On Monday, the richest man in the world announced on Instagram that he would be launching “the Bezos Earth Fund.”
“Climate change is the biggest threat to our planet. I want to work alongside others both to amplify known ways and to explore new ways of fighting the devastating impact of climate change on this planet we all share,” Bezos wrote in the caption.
“This global initiative will fund scientists, activists, NGOs — any effort that offers a real possibility to help preserve and protect the natural world,” he continued. “We can save Earth. It’s going to take collective action from big companies, small companies, nation states, global organizations, and individuals. ”
The 56-year-old, who is worth nearly $130 billion, ended the post by saying he plans to “begin issuing grants this summer.”
Bezos’ commitment comes on the heels of Amazon telling its employees they could be fired for trying to publicly pressure the online retail giant to more urgently address climate change.
The group Amazon Employees for Climate Justice said last month that its leaders had been threatened and questioned by Amazon’s human resources department about comments they made in the press last year. They had claimed that the company’s threats of job termination was a form of “targeting” meant to keep employees from speaking out further.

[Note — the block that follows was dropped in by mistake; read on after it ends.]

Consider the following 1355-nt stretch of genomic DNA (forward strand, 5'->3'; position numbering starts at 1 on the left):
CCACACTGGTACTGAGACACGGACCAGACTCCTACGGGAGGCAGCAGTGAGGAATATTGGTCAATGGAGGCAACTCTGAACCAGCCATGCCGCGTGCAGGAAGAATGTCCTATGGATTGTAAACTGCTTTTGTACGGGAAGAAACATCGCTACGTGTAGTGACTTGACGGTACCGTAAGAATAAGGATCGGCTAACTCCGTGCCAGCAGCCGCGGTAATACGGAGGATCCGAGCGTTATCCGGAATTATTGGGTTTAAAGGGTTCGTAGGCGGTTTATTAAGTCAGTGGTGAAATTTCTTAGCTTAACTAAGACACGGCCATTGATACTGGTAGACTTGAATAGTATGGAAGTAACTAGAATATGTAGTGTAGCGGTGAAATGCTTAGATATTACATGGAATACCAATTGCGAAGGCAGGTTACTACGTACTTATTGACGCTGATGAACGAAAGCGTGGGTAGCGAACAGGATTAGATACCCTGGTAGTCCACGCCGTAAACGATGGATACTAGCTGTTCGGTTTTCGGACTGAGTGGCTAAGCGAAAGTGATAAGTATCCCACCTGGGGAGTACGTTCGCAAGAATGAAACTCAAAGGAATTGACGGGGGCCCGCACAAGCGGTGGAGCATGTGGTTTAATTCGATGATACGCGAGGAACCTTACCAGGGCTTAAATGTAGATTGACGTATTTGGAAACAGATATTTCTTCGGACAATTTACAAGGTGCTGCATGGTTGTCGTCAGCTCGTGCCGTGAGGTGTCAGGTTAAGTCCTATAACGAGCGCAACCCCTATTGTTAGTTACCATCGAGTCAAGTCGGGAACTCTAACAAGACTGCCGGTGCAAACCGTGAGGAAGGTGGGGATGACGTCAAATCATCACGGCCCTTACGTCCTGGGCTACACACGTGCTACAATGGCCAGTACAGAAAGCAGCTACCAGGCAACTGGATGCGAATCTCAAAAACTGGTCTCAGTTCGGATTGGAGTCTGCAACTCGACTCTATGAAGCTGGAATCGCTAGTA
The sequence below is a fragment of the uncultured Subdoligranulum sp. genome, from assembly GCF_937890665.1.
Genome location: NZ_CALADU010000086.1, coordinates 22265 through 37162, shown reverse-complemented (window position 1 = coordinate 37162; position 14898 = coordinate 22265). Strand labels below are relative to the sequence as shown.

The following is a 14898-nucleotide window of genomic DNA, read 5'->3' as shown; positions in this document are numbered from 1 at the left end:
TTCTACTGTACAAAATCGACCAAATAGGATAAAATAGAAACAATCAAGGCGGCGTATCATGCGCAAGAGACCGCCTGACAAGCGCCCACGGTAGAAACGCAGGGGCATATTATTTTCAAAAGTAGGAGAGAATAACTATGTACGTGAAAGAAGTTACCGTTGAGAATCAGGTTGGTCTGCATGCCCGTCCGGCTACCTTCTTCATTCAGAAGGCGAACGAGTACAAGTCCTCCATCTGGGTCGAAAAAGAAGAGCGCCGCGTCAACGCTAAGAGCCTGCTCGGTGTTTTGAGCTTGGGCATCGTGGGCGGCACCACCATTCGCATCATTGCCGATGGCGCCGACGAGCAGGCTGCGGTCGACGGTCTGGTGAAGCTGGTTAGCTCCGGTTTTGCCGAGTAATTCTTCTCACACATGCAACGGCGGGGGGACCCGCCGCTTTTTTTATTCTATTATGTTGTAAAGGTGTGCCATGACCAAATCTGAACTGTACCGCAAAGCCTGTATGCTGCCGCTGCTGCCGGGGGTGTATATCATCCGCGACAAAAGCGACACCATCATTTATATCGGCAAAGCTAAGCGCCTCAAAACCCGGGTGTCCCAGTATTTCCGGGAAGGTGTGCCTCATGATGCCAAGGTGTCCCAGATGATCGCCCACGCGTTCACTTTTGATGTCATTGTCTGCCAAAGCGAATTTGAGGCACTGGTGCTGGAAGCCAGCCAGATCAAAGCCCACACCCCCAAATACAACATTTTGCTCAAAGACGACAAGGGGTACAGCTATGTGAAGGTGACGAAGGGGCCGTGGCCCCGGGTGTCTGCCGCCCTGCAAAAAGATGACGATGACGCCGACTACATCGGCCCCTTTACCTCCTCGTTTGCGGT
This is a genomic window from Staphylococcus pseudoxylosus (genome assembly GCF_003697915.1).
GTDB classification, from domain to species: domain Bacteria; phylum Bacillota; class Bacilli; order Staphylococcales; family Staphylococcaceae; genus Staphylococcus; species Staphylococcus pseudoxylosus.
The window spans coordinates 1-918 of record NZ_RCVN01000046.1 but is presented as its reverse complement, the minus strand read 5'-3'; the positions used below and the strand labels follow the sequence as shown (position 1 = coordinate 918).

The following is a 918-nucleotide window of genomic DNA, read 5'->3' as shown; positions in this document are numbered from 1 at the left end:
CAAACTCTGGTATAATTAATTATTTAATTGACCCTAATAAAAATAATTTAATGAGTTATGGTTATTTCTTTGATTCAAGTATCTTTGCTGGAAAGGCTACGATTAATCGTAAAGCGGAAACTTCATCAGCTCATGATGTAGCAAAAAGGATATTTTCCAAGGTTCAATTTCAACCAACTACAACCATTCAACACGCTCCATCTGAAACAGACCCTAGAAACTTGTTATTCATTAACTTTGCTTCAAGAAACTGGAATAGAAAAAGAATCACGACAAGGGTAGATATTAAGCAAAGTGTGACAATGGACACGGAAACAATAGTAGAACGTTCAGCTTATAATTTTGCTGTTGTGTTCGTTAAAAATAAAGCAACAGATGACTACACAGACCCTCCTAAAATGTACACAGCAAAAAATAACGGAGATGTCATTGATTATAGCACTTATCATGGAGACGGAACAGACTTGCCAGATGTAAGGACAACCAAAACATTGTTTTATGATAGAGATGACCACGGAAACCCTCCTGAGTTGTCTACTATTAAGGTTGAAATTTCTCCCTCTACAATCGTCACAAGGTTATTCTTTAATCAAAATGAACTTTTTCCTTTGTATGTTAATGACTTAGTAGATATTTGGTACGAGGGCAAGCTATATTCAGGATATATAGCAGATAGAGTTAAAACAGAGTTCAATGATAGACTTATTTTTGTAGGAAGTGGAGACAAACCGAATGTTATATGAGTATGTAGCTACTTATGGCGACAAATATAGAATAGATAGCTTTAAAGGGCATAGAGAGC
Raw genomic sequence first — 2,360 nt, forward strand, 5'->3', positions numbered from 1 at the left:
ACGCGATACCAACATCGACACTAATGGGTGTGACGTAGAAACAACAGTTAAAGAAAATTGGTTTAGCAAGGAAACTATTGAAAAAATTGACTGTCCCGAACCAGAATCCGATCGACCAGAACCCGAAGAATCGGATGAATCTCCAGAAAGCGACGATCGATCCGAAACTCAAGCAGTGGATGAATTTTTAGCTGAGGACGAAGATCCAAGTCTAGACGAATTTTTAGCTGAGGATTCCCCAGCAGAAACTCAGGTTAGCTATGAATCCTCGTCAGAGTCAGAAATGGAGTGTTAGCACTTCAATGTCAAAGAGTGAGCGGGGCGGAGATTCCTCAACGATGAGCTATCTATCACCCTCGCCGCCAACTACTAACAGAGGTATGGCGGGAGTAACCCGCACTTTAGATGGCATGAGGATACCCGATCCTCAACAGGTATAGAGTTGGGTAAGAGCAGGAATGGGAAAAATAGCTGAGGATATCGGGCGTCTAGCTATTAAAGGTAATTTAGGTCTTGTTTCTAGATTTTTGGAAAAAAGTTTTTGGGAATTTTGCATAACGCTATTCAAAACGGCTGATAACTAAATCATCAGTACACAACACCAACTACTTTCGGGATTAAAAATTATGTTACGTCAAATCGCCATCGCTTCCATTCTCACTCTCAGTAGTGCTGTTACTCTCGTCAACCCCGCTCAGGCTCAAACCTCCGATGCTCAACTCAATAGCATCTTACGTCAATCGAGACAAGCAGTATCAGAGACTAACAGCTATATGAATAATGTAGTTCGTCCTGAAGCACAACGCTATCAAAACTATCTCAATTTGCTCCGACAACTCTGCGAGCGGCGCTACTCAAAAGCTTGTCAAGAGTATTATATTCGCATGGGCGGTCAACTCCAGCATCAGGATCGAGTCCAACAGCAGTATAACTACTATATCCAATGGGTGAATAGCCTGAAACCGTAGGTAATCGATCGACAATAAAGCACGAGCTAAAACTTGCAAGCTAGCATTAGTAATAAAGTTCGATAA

Bezos’ pledge of billions to climate change is a staunch departure from his previous giving behavior. Amazon has long been the subject of ire because Bezos is one of the few top U.S. billionaires who has not signed the Giving Pledge, a campaign founded by Bill Gates and Warren Buffett to encourage extremely wealthy people to contribute a majority of their wealth to philanthropic causes. Notably, Bezos’ now-ex-wife, MacKenzie Bezos, signed the pledge last year.
Bezos was also called out just last month for not being philanthropic enough when he announced that Amazon would donate $1 million Australian dollars (around $690,000 USD) to the ongoing wildfire crisis. Critics pushed back on the gesture, comparing the percentage of his donation to his massive wealth as well as those of other public figures who are worth far less than he is.